Hindus

Hindus (Hindustani: [ˈɦɪndu] (listen); /ˈhɪndz, hɪndʊz/) are persons who regard themselves as culturally, ethnically, or religiously adhering to aspects of Hinduism.[54][55] Historically, the term has also been used as a geographical, cultural, and later religious identifier for people living in the Indian subcontinent.[56][57]

Hindus
A Hindu wedding ritual in India
Total population
1.2 billion worldwide (2021)[1][2][3][4]
Regions with significant populations
India1,122,400,000[2][5]
Nepal28,600,000[2][6][7]
Bangladesh18,000,000–27,000,000[8][9][10][11]
Indonesia10,000,000–18,000,000[12][13][14]
Pakistan8,000,000–10,000,000[15][16][17]
United States3,230,000[18]
Sri Lanka3,090,000[2][19]
Malaysia1,949,850[20][21]
UAE1,239,610[22]
UK1,030,000[2][23]
Mauritius600,327[24][25]
South Africa505,000[26]
Canada497,965[27]
Australia440,300[28]
Singapore280,000[29][30]
Fiji261,136[31][32]
Myanmar252,763[33]
Trinidad and Tobago240,100[34][35][36]
Guyana190,966[37]
Bhutan185,700[38][39]
Russia143,000[40]
Suriname128,995[41]
Religions
Hinduism
(Sanātana Dharma)
[42][43][44][45][46]
Scriptures
Smriti
[47][48][49][50][51]
Languages
Predominant spoken languages:
[46][53]

The historical meaning of the term Hindu has evolved with time. Starting with the Persian and Greek references to the land of the Indus in the 1st millennium BCE through the texts of the medieval era,[58] the term Hindu implied a geographic, ethnic or cultural identifier for people living in the Indian subcontinent around or beyond the Sindhu (Indus) River.[59] By the 16th century CE, the term began to refer to residents of the subcontinent who were not Turkic or Muslims.[59][lower-alpha 1][lower-alpha 2] Hindoo is an archaic spelling variant, whose use today may be considered derogatory.[60][61]

The historical development of Hindu self-identity within the local Indian population, in a religious or cultural sense, is unclear.[56][62] Competing theories state that Hindu identity developed in the British colonial era, or that it may have developed post-8th century CE after the Muslim invasions and medieval Hindu–Muslim wars.[62][63][64] A sense of Hindu identity and the term Hindu appears in some texts dated between the 13th and 18th century in Sanskrit and Bengali.[63][65] The 14th- and 18th-century Indian poets such as Vidyapati, Kabir and Eknath used the phrase Hindu dharma (Hinduism) and contrasted it with Turaka dharma (Islam).[62][66] The Christian friar Sebastiao Manrique used the term 'Hindu' in a religious context in 1649.[67] In the 18th century, European merchants and colonists began to refer to the followers of Indian religions collectively as Hindus, in contrast to Mohamedans for groups such as Turks, Mughals and Arabs, who were adherents of Islam.[56][59] By the mid-19th century, colonial orientalist texts further distinguished Hindus from Buddhists, Sikhs and Jains,[56] but the colonial laws continued to consider all of them to be within the scope of the term Hindu until about mid-20th century.[68] Scholars state that the custom of distinguishing between Hindus, Buddhists, Jains and Sikhs is a modern phenomenon.[69][70][lower-alpha 3]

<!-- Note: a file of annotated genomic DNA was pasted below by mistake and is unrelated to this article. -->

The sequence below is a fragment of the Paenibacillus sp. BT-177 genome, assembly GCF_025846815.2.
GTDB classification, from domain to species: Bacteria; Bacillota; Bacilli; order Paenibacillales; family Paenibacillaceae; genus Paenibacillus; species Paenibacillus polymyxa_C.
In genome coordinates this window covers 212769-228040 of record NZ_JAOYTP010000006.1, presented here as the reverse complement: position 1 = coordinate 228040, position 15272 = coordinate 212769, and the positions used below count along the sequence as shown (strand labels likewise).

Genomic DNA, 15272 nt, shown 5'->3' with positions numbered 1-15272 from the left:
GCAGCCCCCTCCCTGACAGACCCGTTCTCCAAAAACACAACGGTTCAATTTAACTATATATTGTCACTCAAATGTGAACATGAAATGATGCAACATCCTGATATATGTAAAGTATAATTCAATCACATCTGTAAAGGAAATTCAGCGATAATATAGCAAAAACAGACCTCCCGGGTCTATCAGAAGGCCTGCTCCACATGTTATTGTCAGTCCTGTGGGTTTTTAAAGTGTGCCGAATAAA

At more than 1.2 billion,[73] Hindus are the world's third-largest religious group after Christians and Muslims. The vast majority of Hindus, approximately 966 million (94.3% of the global Hindu population), live in India, according to the 2011 Indian census.[74] After India, the next nine countries with the largest Hindu populations are, in decreasing order: Nepal, Bangladesh, Indonesia, Pakistan, Sri Lanka, the United States, Malaysia, the United Arab Emirates and the United Kingdom.[75] These together accounted for 99% of the world's Hindu population, and the remaining nations of the world combined had about 6 million Hindus as of 2010.[75]